1968 was a significant year for the railways; steam traction came to an end, and Parliament passed the 1968 Transport Act. The demise of steam meant more new or refurbished diesel trains, while the Transport Act introduced the concept of locally subsidised services. Both of these impacted heavily on the Leeds/Bradford area, especially when the West Yorkshire Passenger Transport Executive began to financially support local 'Metro' lines from 1976 onwards. The first major developments were at Bradford, where the two main terminal stations were demolished and replaced by smaller versions; Exchange in 1972 and Forster Square in 1990. In Leeds, the old Central station had closed in 1967, its trains being diverted into City station newly rebuilt to accommodate these. Between 1988-95, when passenger numbers spiralled, four routes from Leeds were electrified: Skipton, llkley, Bradford (Forster Square) and Doncaster. By the end of the 1990s, Leeds station was at capacity and was rebuilt again between 2000 and 2002, for the second time in thirty-five years!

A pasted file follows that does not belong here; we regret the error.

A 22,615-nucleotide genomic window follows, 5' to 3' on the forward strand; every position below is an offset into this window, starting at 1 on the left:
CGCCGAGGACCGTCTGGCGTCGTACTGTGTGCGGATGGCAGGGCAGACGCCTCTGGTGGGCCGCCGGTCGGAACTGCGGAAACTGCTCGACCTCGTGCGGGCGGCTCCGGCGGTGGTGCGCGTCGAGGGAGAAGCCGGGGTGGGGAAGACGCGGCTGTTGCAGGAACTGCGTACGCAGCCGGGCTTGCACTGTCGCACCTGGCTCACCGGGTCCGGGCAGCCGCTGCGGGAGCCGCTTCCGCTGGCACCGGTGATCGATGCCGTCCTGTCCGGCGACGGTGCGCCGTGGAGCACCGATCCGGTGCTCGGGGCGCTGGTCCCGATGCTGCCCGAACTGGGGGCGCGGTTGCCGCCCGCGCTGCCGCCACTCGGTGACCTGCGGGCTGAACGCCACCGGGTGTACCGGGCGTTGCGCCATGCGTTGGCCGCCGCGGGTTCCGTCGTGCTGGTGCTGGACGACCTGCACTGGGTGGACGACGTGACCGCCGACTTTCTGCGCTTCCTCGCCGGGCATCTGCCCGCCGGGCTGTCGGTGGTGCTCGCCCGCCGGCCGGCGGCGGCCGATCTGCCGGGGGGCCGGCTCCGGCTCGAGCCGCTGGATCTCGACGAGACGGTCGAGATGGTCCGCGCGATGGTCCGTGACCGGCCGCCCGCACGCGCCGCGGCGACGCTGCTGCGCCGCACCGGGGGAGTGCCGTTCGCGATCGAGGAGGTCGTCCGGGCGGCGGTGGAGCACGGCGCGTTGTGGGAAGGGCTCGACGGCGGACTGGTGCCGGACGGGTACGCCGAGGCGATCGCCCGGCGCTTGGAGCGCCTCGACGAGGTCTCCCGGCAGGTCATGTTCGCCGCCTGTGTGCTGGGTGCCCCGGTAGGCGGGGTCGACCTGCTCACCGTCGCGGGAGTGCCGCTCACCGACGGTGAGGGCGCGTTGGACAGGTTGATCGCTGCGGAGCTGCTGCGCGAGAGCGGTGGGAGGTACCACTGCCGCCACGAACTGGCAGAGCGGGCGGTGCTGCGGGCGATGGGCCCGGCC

Much of this book is therefore devoted to the transformations of these major stations, as well as Shipley, the busy station that serves Leeds, Bradford, Skipton and Ilkley. Shipley remained un-modemised for many years, and the plethora of changes made here since 1968, following the growth in commuter traffic to Leeds, is also included. Due largely to the efforts of the WYPTE, several new stations have been added to the Metro system twenty-four currently, but more are likely. With two new franchises starting in April 2016, further developments are planned, including more trains, better frequencies, faster services and more electrification! The book is profusely illustrated with 300 of the author's colour photos, which cover the entire period 1968-2015